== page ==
From deserted fields and dark woodlands to murky rivers and concrete jungles, environments can leave traces of physical evidence on a criminal. This principle has been well known to crime scene researchers( both real and fictional) since the the late 1800 s. However, figuring out what the most reliable pieces of evidence are and how to best detect and analyse them can be difficult.
Microscopic algae, such as diatoms, can be picked up from virtually anywhere there is water including oceans, ponds, soils, some domestic water supplies and even moist surfaces such as uncovered boulders. While diatoms traditionally have been used to diagnose demise by drowning, research is unravelling their huge potential for use as tracing proof in a range of forensic investigations.
Diatoms seem golden brown to the naked eye. However, when ensure under the microscope, they display a beautiful scope of shapes, colours and ornamentation. There are estimated to be more than 20,000 species worldwide. Diatoms are composed of silica recently determined to be the strongest natural material on the planet.
Although most forensic investigations are carried out on dry land, roughly 71% of the Earths surface is covered in some sort of water. Such marine or freshwater surroundings are often encountered as crime scene locatings or sites of accidental demise, suicide and natural or civil disasters( including airliner accidents ). Even when international crimes is carried out on land, water scenes may be used by a perpetrator to dispose of any incriminating evidence.
Diatoms through the microscope Prof. Gordon T. Taylor, Stony Brook University/ wikimedia
Diatoms are useful when diagnosing drowning as a cause of death. Their microscopic sizing and presence in standing and flowing water means they are often inhaled and swallowed during drowning. They are then transported throughout the circulatory system, and deposited in various organs including the lung, brain and bone marrow.
Diatoms can be observed under a microscope after a post-mortem examination. They can then be compared to the diatoms in the water where the body was observed. If diatoms are not present in the body, it may mean that the main victims didnt succumb by drowning after all. If the diatoms in the organs are significantly different from those in the water in which the body was discovered, it may mean that the main victims has been intentionally drowned elsewhere and then endeavoured to a second location in order to make a crime appear accidental.
Although widely used, the accuracy of the diatom exam for drowning is highly debated among experts. It is generally agreed that diatom analysis can provide important evidence of drowning, but should be used alongside other independent techniques within forensic pathology.
Research has also demonstrated how diatoms can be used to estimate the time since demise a crucial piece of information in any forensic investigation. This is notoriously difficult to do in water, with scientists often drawing conclusions based on the bodys level of decomposition and the presence of insects and bacteria.
In one analyse, scientists examined the accumulation of algae over day on animal remains as a proxy for humans. The diversity of algae on piglet bodies in water tended to decrease over hour with a peak in diatoms recorded after 1-8 days of decomposition. This various kinds of run remained largely experimental, but it has potential to be used for establishing a timeline since demise( or submersion) in water.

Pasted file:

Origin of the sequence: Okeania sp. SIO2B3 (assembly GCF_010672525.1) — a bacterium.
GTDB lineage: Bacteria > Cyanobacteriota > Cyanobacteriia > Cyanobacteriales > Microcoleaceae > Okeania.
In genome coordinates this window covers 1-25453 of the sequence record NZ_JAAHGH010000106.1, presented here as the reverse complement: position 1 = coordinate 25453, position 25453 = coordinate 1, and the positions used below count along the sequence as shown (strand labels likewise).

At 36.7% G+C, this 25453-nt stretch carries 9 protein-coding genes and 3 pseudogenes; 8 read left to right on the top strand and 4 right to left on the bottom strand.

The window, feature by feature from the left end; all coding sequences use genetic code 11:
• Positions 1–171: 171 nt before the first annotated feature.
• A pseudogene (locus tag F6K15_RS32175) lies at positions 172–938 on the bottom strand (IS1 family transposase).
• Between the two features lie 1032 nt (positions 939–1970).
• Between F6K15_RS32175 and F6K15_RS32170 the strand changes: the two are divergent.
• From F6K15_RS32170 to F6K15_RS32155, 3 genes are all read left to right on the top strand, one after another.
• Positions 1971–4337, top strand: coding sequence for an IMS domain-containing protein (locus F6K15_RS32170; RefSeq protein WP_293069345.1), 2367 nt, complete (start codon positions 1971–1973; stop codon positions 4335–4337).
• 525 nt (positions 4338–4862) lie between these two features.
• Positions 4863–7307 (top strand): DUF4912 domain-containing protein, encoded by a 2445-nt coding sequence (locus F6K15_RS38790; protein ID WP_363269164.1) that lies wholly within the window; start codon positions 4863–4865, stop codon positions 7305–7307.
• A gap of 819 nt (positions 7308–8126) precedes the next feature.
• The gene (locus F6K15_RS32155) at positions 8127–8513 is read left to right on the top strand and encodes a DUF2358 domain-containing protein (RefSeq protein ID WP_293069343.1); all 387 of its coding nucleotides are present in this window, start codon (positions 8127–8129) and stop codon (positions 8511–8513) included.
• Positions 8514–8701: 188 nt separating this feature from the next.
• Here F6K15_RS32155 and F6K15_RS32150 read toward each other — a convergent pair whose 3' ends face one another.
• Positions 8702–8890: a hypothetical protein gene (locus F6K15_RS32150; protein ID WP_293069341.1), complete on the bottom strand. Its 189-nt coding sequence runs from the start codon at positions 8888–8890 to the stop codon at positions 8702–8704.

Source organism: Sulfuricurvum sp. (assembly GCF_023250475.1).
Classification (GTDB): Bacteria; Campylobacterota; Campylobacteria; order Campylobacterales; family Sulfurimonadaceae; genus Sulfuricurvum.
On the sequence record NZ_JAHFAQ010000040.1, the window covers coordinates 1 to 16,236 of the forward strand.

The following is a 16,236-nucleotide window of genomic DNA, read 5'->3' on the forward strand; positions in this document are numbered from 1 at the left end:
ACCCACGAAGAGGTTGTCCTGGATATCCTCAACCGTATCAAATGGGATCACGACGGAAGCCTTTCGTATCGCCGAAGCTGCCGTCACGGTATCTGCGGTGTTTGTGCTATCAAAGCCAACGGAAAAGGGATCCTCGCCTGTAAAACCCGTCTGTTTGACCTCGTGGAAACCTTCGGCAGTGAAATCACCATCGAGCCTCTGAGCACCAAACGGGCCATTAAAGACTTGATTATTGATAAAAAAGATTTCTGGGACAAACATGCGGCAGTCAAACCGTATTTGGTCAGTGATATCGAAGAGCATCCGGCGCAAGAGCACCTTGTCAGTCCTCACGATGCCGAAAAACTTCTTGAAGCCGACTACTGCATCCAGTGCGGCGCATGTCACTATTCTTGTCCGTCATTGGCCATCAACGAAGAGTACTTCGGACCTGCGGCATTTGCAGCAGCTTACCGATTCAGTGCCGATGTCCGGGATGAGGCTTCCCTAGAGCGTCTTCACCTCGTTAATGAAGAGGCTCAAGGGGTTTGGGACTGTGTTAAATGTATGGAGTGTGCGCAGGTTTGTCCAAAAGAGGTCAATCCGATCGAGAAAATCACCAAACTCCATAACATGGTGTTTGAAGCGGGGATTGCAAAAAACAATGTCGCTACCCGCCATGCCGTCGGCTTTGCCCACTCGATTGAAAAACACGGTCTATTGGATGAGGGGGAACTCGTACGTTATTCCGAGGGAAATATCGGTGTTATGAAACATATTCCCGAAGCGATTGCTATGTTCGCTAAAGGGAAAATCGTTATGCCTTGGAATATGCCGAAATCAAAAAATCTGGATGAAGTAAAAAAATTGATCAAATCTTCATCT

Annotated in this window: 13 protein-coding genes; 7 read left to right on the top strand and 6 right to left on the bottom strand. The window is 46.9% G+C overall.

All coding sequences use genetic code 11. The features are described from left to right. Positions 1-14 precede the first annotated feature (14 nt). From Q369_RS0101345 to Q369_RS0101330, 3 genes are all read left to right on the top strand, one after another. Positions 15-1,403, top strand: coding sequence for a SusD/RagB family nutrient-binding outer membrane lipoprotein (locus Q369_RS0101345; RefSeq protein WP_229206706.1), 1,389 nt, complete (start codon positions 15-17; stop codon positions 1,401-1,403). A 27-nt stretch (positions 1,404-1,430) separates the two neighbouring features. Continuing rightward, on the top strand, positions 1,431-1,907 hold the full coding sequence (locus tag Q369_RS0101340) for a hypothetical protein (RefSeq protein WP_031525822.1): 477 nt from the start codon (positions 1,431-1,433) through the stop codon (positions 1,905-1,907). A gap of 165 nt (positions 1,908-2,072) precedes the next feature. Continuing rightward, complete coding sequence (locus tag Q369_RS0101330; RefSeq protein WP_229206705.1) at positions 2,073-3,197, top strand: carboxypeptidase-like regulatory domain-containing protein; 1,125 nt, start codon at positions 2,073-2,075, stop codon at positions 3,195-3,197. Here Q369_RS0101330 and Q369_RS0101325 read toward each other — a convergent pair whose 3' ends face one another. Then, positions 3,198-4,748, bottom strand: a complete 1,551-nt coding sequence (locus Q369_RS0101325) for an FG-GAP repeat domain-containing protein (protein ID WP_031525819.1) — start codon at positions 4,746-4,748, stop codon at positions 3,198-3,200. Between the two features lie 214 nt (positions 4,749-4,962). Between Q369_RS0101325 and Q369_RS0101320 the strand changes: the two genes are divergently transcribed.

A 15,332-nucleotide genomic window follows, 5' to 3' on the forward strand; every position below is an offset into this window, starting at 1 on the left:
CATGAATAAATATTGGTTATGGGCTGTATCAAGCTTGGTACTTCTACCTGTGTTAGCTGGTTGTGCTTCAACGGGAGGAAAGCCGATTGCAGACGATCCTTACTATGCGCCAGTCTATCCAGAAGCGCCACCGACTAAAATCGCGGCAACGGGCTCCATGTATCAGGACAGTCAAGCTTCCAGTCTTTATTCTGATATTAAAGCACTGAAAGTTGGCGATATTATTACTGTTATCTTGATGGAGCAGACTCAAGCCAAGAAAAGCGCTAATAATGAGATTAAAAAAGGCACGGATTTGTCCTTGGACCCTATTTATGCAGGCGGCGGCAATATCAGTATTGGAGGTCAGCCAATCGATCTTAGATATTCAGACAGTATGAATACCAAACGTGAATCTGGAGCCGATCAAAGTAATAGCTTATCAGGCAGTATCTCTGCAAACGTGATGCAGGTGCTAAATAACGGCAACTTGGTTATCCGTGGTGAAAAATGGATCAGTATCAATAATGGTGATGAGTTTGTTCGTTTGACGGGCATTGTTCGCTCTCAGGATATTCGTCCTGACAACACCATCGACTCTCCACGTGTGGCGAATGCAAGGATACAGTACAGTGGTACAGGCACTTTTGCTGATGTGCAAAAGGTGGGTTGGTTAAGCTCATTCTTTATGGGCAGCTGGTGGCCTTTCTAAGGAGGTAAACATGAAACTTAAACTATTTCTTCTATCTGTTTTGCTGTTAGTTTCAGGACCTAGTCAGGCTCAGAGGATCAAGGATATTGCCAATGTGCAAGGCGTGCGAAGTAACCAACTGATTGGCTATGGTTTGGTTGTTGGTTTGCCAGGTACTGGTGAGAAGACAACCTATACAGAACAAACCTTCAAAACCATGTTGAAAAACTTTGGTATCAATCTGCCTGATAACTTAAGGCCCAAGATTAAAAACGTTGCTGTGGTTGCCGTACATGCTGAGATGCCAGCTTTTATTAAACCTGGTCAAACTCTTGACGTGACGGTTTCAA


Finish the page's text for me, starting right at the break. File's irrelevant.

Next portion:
Every contact leaves a tracing
Diatoms are also depicting promise as trace proof indicators. The notion that offenders often unknowingly pick up tracings from a crime scene while leaving their own behind, has already led to the forensic examinations of materials including dust, paint fragments, hair, fibers, clays, bacteria and pollen.
The reason diatoms are so useful in this regard is that they are so abundant in so many different environments. Microscopic assessment of diatoms found on dres, footwear and personal belongings have already provided evidence in cases including homicide, serious assault, and serial burglary across Europe and the US.
For example, in 1996, a female victim was recovered from the Hudson River, in the US. A post-mortem revealed that she had been medication and strangled, before being drowned in the river. Diatoms recovered from the victims bone marrow were different from the water supply at her home but could not be ruled out from the scene of the crime. During the investigation, diatoms collected from the suspects wallet and shoes a link to the drowning site, helping to solve the case.
However, despite this initial success in case work, there are relatively few forensic diatom experts worldwide. As a outcome, diatoms are less frequently analyse as trace evidence than pollen and soils, for example. To fully realise their potential in forensic science, more research will be needed.
It is important to know how to collect any adhered diatom proof from garb, for example. Research has investigated the exact mechanisms by which diatoms stick to cotton dres in both water and soil and how to get them off so that they can be used as evidence. The outcomes highlighted that treating garment with hydrogen peroxide was effective. If the diatoms are not isolated in this way, other biological material on the cloth such as other algae or pollen can make it hard to properly identify them under a microscope.
The field of diatom analysis in forensic science is very much emerging and has considerable potential for further research and application in case work. The stakes are high. Aquatic systems are complex and notoriously difficult for forensic scientists to analyse, so using diatoms as a reliable tool would have a huge impact for crime scene investigation.
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